Rotator cuff tears are relatively common. The older you get, the higher the risk of degeneration of the tendon and tears. The risk is higher for patients aged 50 and over. Tears do not have to be painful but tend to enlarge in time, and sometimes, the whole tendon may rupture. Some patients with ruptured tendons do not have any recollection of shoulder injury or pain. Tears may be partial or complete. Partial tears usually occur at the tendon’s weak point, which is at its insertion. It is the supraspinatus tendon that is most prone to this type of injury.

Rotator Cuff Tear Symptoms

  • You may have recurrent pain, especially with certain activities.
  • Pain is likely to affect the front and the side of your shoulder
  • It may be difficult to sleep on the injured side.
  • Grating or crackling sounds when moving your arm.
  • You may have limited ability to move your arm.
  • Your shoulder may feel weak, and there may be a loss of power.

Shoulder bursitis

There are a few bursae in the shoulder. The main one is the sub-acromial sub-deltoid bursa (SASD). Thickening or swelling of the bursa is easily detectable on ultrasound.  Bursitis, bursa’s inflammation, is frequently managed conservatively with activity modification, non-steroid anti-inflammatory medications, and corticosteroid injections. Rarely surgical (arthroscopy or open approach) intervention is required (Knipe 2022). Septic bursitis would warrant the use of antibiotics (Aaron et al., 2011).

Biceps tendon pathology and shoulder pain

The biceps tendon ( especially its long head) may cause pain in the anterior part of the shoulder. We often see pathology of the tendon and its sheath. You may develop conditions such as tendinosis, swelling of the tendon, and loss of fibrillar pattern. The other condition is tenosynovitis, with inflammation of the tendon sheath. Sometimes, we can detect fluid in the tendon sheaths, but this is a normal finding as fluid comes from the shoulder joint. A degenerative tendon is weak and may lead to a tear or even rupture. With rupture, a popey’s sign (or deformity) will be visible. The distal biceps tendon pathology explained below is unlikely to give you shoulder pain.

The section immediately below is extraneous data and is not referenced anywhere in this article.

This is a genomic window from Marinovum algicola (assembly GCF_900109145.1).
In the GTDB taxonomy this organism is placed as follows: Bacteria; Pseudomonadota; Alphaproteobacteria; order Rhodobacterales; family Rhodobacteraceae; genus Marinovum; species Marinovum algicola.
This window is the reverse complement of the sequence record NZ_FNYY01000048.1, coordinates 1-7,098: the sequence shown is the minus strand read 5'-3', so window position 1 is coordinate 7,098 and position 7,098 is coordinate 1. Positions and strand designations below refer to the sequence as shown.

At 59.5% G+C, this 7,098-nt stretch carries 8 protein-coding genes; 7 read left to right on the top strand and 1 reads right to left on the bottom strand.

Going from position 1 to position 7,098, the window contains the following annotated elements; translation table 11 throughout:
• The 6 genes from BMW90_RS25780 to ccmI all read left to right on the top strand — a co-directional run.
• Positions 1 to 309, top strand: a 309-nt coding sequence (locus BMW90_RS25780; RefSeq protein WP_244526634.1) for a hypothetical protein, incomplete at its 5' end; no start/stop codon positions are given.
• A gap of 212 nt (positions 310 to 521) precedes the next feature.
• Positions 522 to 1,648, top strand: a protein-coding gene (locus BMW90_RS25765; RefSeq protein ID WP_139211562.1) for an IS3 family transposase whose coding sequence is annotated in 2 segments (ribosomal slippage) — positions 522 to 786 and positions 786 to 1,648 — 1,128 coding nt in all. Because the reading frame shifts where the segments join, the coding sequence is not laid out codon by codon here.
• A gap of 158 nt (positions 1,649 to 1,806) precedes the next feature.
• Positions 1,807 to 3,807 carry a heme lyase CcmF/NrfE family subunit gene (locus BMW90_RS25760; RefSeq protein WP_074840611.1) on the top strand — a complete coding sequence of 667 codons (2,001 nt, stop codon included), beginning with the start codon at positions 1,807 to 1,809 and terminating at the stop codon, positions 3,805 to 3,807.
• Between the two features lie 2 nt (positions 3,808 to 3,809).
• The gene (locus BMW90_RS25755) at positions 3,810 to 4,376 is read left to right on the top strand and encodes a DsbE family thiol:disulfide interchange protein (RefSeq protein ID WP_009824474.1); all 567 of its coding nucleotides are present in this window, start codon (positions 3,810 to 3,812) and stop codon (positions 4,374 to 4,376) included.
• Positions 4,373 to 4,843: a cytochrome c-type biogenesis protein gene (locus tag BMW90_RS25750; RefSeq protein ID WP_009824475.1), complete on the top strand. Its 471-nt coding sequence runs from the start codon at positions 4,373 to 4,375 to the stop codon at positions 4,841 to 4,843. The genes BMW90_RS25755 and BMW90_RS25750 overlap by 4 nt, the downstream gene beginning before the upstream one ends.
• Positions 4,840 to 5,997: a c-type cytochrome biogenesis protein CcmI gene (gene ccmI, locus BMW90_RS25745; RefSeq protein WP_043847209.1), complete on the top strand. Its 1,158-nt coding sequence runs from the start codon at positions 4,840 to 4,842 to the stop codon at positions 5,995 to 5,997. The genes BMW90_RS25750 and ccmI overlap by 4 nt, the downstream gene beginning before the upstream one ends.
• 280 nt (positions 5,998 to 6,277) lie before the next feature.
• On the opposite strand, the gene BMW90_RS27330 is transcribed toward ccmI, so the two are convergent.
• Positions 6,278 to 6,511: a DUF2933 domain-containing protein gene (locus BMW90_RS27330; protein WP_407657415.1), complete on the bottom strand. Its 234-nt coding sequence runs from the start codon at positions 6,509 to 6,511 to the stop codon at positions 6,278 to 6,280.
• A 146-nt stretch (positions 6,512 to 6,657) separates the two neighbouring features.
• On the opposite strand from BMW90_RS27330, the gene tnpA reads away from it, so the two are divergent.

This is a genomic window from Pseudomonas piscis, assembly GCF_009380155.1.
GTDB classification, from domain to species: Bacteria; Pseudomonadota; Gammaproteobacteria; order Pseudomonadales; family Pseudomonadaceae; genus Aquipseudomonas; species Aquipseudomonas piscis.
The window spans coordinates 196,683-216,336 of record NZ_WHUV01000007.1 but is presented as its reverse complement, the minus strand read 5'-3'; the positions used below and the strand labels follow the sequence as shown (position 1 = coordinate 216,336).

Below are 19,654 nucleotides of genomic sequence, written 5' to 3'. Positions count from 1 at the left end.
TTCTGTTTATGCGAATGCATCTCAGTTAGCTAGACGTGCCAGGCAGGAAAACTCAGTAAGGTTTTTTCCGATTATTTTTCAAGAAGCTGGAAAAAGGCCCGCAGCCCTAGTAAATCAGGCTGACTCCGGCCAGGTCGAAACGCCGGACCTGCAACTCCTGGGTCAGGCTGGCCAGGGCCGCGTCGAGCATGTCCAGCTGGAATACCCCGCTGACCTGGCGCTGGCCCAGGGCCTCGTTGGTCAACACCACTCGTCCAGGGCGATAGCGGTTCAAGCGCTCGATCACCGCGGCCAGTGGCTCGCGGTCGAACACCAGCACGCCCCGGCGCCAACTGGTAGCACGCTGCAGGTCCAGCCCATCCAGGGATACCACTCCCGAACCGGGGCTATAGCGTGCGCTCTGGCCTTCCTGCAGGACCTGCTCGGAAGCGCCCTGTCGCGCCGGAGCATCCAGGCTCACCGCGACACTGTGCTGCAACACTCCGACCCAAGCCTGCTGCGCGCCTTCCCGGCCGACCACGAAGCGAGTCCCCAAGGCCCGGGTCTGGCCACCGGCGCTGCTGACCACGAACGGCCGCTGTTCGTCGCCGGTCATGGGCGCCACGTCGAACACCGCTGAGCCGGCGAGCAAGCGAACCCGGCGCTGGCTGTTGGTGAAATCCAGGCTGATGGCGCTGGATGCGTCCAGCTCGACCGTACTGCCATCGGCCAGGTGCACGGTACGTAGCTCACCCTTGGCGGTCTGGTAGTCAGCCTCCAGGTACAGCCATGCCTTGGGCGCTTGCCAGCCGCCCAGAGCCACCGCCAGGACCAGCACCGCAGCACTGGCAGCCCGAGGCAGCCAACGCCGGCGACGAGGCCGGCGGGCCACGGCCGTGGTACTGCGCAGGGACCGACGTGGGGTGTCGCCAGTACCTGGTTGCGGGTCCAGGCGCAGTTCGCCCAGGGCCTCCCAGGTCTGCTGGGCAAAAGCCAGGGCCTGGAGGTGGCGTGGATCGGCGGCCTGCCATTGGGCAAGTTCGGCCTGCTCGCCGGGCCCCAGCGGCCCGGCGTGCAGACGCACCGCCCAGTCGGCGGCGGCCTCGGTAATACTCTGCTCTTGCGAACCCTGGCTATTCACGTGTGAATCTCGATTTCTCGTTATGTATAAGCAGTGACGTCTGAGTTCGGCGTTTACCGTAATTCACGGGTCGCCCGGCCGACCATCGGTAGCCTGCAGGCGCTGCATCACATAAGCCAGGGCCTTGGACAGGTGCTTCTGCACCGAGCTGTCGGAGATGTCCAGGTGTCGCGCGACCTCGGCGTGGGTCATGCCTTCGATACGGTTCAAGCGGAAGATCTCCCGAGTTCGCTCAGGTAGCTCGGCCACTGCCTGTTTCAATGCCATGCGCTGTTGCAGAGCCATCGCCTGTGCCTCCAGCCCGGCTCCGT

Torn tendon bicep rupture diagram

biceps rupture – a characteristic popey’s sign

Biceps rupture and the Hook Test

Are you concerned you might have ruptured the distal part of the biceps tendon? The Hook test is a simple way of checking if this is the case. Visit Physiopeadia to learn more about the signs of the distal biceps tendon rupture signs and how to carry out the test. Contact us should you need further diagnostics including a scan of the anterior elbow.

Biceps Provocation Test

BPT is a useful test to check for signs of a partial tear or tendinosis of the distal biceps tendon. It consists of two parts and is very sensitive to detect pathology. The patient needs to flex the elbow to 70 degrees and then flex the elbow with resistance in the forearm pronated and supinated. 

Sharp Pain in the Shoulder 

If you have acute shoulder pain due to tendinopathy or a tear, try to avoid certain activities. Especially lifting the painful arm up over the head would not be good. Do not stop moving your shoulder completely, though. Instead, by doing certain exercises (ask your physiotherapist), you should slowly but gradually get more strength in your shoulder, and the pain should also subside over time. Also, consider using non-steroid anti-inflammatory medications such as ibuprofen or naproxen.

Surgery for Shoulder Pain and Rotator Cuff Injuries 

Surgery is not as effective as some may think. Good-quality research projects have shown that an operation/surgery is not superior (better) to physiotherapy in patients with subacromial symptoms and pain. Surgery always carries a risk of side effects and may cause other shoulder problems.

Shoulder Physiotherapy – Arthritis

We often see patients with shoulder pain in need of physiotherapy in our clinic in Southampton. Patients may have pain due to a number of reasons. Arthritis is one of them.

Arthritis is a common condition leading to stiffness, pain, and inflammation.

In the UK, more than 10 million people have arthritis or other, similar conditions that affect the joints. Arthritis affects people of all ages, including children.